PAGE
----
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eBOOK DYNASTY: NON-FICTION: Biography / Autobiography: The Apple Tree: Raising Five Kids with Disabilities and Remaining Sane

The Apple Tree: Raising Five Kids with Disabilities and Remaining Sane

Author: Linda Petersen
Translator: Christine Sun
Publisher: eBook Dynasty
Publishing Date: September 2013
Formats: MOBI, ePUB, PDF Horizontal
Languages: Traditional Chinese, Simplified Chinese
Price: US$6.70 US$4.70
New Print Book Price: US$13.40. Please use the "Add to Cart" button below and indicate your location, or order through Amazon.com via the banner on the right.
(Please Note: One-third of the proceeds from this Chinese ebook will be donated to UNICEF.)
Print book price includes cost of printing US$13.40 and shipping. Printed in United States. Delivery time: Approximately 14-20 days.

About This Book:

The six-week-old infant boy, with blue sparkling eyes and blonde hair, does not make eye contact with his mother who is trying to nurse him, because he cannot see. The five-month-old infant girl from Guatemala with happy brown eyes smiles easily, but cannot hear the voice of her mother. The six-year-old boy with dark skin and gorgeous black curls hides behind a large fake plant, rather than joining his family at the table for Christmas dinner. The Hispanic boy's joyful smile at his mother turns to a smoldering stare, holding the darkness within him. The seven-year-old girl with beautiful blue eyes and blonde hair does not love her mother, and tells her so every chance she gets. She tells her in American Sign Language.

Are these snapshots of five troubled families? No, these are the children of my family. My name is Linda Petersen. My husband Raymond and I have five children with five different disabilities. Our first son Francis was born blind, and we later found that I carried the same gene that had left my brother blind, deaf and multiply disabled. So we adopted our second child, Dinora. Declared healthy, she turned out to be malnourished and deaf and suffering from attention deficit, post traumatic stress and anxiety disorders. Still we coped. I worked part time and drove my pair to numerous medical and school appointments, while Raymond pitched in admirably on housework and cooking.

But when Francis and Dinora became teenagers and my schedule eased, I ached to do more. Raising children was great fun and I had the time, emotions and ability to give. Raymond adored children, so our only dilemma was how to add to our family. Since we lacked the money to adopt again, we became foster parents and requested only infants. Caring for and watching babies grow and develop has been an awesome and humbling experience. Although most were returned to their parents or adopted by relatives, we wound up adopting three of these children ourselves.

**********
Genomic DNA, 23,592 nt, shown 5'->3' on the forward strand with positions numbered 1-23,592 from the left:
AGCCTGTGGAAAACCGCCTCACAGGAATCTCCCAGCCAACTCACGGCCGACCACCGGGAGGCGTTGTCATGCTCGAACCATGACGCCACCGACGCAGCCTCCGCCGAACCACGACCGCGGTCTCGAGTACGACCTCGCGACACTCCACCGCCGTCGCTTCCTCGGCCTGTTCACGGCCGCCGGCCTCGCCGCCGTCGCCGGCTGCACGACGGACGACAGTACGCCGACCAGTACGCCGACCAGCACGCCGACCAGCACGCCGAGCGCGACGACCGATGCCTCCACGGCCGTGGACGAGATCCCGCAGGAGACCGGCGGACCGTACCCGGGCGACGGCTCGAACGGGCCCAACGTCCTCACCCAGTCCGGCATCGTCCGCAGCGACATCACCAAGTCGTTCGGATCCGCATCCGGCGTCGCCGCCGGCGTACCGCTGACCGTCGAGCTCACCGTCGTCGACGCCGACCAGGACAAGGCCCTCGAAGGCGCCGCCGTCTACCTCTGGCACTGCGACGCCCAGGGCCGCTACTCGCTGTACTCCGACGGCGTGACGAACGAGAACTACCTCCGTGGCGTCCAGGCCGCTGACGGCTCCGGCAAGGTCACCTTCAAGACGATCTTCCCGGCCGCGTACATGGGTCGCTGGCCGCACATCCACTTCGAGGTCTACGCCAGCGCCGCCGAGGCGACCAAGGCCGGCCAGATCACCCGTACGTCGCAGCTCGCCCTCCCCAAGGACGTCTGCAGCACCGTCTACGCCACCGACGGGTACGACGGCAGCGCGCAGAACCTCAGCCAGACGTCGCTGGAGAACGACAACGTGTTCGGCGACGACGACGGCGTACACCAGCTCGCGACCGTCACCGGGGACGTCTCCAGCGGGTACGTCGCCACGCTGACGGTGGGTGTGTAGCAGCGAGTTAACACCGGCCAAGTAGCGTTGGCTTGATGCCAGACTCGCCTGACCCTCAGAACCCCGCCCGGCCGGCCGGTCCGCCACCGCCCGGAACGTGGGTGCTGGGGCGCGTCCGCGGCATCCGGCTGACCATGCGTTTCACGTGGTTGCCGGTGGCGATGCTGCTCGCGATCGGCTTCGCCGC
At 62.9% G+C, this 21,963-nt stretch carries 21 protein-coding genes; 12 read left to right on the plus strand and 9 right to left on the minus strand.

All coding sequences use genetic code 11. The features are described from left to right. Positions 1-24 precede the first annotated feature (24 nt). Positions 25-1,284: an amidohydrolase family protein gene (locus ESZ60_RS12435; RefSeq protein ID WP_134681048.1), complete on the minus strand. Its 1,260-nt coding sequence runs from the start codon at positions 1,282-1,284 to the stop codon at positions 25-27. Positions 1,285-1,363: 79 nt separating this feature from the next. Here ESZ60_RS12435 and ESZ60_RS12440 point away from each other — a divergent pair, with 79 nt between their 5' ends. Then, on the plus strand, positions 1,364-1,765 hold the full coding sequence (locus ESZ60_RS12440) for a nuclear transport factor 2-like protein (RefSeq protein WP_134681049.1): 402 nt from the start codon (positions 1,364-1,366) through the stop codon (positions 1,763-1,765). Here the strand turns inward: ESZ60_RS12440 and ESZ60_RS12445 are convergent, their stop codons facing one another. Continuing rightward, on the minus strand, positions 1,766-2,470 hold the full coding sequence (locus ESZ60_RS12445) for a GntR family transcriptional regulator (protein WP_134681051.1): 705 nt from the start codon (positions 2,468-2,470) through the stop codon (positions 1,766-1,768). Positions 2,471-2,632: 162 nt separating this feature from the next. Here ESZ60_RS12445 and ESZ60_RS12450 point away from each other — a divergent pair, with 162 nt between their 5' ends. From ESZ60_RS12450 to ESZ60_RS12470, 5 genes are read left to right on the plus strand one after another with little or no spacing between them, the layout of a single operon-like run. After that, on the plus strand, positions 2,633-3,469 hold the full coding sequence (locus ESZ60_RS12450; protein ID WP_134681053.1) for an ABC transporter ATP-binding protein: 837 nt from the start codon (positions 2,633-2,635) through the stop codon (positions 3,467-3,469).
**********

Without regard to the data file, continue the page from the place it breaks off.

Each, it turned out, had serious disabilities as well. As they grew, horror stories emerged from their family backgrounds: beatings, sexual abuse, severe neglect, cocaine addiction, and neurological damage. Our family is a walking dictionary of medical conditions and psychological syndromes, some so severe that you would never expect that child to live a normal life. Yet our children have survived and thrived.

I hope in this book to share with others the approach that has worked for us. Acceptance and humor ease life's burdens. Patience and understanding triumph even the greatest disability.

Readers Please Note: One-third of the proceeds from this Chinese ebook will be donated to UNICEF, while the remaining two-thirds go to the author directly. eBook Dynasty does not receive any profit from the sales of this Chinese ebook.

About This Author:

My name is Linda Petersen, and I am the proud mother of five wonderful, very interesting children. They also happen to have disabilities, but these have not been overwhelming obstacles, but adventures along the path of life. My oldest son, Francis, is legally blind and has obsessive compulsive disorder. My 25-year-old daughter was adopted from Guatemala; she came to us profoundly deaf, but was "healed". My 18-year-old son has a long history of autism, obsessive compulsive disorder, attention deficit hyperactivity disorder, and a severe sensory integration disorder. My 15-year-old son was severely abused prior to coming to live with us at the age of four; he developed dissociative identity disorder (multiple personality disorder). My 13-year-old daughter, who is profoundly deaf, came to live with us at the age of seven; her deafness is not a disability, but her post-traumatic stress from early abuse and her attention deficit hyperactivity disorder have caused serious problems for her. ... [more]

Sample Reading (in Traditional Chinese):


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